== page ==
Gender Trouble (Chapter 1) – Butler

Butler, Judith. Gender Trouble: Feminism and Subversion of Identity. Hoboken, NJ: Taylor and Francis, 2001. Print.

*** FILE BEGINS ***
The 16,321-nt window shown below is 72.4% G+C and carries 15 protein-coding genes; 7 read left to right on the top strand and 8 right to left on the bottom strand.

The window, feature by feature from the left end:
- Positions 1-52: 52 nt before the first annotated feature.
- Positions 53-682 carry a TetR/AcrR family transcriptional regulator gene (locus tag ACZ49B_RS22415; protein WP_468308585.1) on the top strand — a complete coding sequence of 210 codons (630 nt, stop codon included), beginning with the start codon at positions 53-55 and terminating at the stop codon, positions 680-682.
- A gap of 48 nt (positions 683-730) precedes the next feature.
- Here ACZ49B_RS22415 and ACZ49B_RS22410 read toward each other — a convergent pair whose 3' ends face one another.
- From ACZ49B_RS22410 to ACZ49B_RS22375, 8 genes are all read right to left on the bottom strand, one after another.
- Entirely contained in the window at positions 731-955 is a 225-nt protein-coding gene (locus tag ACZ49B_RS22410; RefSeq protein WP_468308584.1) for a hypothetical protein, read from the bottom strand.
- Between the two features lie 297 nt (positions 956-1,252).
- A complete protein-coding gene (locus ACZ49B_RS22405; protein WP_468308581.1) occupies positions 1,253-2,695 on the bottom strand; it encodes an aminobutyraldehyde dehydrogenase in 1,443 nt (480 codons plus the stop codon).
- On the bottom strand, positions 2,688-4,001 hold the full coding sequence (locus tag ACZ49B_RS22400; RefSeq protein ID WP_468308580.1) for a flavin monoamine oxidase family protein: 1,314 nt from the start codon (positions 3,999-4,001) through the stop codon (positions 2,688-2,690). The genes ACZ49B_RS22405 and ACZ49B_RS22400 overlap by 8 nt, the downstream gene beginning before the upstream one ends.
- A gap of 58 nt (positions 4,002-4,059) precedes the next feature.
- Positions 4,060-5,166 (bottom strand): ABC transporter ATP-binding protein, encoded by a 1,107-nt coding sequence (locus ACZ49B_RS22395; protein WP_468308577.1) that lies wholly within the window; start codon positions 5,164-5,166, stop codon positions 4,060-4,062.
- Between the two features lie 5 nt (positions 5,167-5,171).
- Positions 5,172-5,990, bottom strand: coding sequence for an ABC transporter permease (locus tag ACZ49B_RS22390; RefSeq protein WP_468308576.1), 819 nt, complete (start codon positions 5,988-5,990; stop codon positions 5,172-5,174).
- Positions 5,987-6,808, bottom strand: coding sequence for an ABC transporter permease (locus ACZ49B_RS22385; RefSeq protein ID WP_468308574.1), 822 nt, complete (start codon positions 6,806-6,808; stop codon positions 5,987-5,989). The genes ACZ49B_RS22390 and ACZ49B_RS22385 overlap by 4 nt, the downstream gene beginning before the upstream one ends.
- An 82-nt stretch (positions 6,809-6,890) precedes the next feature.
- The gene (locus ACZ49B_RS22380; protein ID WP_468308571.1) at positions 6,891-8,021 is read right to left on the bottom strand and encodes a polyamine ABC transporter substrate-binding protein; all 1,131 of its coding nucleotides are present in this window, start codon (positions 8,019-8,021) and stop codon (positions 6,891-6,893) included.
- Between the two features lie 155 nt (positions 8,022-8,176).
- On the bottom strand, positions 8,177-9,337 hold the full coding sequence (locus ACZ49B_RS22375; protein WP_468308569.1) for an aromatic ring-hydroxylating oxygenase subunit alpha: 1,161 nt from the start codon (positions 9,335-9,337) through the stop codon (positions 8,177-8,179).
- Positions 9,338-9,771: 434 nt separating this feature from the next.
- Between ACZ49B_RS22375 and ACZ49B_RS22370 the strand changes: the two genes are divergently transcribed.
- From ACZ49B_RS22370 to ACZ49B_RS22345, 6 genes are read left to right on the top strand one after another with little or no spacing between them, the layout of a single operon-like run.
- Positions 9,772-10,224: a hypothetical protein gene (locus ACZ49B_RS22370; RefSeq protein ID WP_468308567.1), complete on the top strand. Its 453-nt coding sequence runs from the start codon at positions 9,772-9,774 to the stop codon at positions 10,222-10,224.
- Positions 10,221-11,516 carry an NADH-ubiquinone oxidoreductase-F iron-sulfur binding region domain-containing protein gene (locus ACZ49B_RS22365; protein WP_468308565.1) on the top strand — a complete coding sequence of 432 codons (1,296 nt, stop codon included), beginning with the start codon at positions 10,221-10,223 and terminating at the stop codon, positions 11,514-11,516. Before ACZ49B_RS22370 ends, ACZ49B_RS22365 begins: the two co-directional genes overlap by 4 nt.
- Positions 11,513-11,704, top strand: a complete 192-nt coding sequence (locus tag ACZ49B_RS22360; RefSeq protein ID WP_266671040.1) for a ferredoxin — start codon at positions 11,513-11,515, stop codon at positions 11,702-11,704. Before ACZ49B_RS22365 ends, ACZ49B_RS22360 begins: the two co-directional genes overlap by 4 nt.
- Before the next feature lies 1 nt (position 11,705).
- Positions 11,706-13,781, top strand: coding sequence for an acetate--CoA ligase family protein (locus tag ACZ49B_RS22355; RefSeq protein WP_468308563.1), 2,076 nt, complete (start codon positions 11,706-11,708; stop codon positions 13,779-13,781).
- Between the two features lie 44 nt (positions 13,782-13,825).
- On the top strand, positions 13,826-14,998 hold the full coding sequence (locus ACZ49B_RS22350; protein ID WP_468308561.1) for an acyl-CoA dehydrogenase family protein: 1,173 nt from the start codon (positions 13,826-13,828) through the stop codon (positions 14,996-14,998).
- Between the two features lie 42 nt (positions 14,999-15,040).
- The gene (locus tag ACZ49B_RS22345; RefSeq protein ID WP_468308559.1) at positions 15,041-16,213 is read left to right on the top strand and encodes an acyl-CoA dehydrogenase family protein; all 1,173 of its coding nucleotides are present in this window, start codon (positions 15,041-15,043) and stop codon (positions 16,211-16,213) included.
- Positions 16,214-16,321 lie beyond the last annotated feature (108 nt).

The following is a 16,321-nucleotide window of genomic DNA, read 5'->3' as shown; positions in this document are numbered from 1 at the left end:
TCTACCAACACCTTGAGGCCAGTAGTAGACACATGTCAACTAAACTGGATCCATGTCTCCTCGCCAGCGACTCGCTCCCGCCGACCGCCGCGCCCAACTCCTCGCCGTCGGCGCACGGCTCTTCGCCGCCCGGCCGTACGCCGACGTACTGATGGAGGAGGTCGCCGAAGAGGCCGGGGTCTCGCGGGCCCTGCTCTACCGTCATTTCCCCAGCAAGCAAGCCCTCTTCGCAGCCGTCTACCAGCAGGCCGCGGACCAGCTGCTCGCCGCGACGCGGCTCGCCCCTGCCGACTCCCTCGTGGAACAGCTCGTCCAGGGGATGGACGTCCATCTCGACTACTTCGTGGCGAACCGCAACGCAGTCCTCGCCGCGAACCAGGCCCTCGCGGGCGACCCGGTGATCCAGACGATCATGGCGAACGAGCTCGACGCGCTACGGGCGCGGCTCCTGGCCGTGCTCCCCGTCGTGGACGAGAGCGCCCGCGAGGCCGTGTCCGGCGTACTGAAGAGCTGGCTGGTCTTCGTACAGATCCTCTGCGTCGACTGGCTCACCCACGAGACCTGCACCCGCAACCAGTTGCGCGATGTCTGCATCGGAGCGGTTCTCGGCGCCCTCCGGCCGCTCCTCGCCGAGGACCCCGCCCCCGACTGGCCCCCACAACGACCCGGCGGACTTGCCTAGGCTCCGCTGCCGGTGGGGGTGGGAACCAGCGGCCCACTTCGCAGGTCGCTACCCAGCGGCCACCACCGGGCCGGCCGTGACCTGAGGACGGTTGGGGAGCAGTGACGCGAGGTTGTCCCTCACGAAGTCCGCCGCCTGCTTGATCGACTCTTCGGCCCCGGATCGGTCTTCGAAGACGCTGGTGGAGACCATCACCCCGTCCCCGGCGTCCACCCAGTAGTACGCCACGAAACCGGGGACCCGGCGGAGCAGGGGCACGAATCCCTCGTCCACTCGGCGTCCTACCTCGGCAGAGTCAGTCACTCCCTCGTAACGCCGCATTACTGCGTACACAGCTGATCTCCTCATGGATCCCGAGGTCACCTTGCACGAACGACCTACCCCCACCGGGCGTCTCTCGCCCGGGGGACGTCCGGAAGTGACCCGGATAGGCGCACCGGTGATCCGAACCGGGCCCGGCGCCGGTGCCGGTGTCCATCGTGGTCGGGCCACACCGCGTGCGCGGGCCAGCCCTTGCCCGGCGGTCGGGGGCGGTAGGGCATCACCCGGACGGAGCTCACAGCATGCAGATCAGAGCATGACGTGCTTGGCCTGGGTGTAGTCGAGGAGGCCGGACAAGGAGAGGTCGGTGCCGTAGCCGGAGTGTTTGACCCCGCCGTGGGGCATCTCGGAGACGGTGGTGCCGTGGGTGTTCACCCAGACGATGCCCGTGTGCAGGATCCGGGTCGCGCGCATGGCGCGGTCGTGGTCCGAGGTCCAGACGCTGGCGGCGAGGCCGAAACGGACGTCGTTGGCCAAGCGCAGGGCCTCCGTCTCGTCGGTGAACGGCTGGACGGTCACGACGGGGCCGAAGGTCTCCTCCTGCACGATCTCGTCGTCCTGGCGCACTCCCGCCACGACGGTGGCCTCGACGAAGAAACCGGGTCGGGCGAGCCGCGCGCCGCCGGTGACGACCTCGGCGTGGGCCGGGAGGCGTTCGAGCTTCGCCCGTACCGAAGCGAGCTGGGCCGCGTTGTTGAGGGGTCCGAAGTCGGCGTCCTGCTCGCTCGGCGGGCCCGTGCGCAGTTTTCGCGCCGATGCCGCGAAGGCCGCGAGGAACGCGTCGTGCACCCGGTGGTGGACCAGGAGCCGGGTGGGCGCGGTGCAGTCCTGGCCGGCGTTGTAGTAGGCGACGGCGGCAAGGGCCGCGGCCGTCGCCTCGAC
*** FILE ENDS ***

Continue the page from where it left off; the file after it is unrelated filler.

In Gender Trouble, Judith Butler analyzes and critiques the problematic qualities of sex/gender theories that predate her own. Butler begins with a discussion of what constitutes “woman.” Butler argues that the idea of woman is limited or subjugated by the same power structures through which it seeks liberation. In other words, “Feminist critique ought also to understand how the category of “women,” the subject of feminism, is produced and restrained by the very structures of power through which emancipation is sought” (32). Furthermore, gendered bodies are constructed by and defined by the limited political and power structures in which they are confined. Butler states, “’the body’ is itself a construction, as are the myriad ‘bodies’ that constitute the domain of gendered subjects. Bodies cannot be said to have a signifiable existence prior to the mark of their gender” (38). This means that both what a subject is, and what gender the subject is said to have, are both relative to the “relations in which it is determined” (40). Yet, for a coherent understanding (or controlling) conception of gender to perpetuate, it must have an inverse that challenges it. While this “other” aids in the perpetuating the norm, the “persistence and proliferation” of other gender identities “provide critical opportunities to expose the limits of regulatory aims of that domain of intelligibility and, hence, to open up within the very terms of that matrix of intelligibility, rival and subversive matrices of gender disorder” (47). In other words, the performativity of gender can be exposed as that: performance. Because it is both performative and constituted through performance with hegemonic systems, it can (and should) be subverted, as well.

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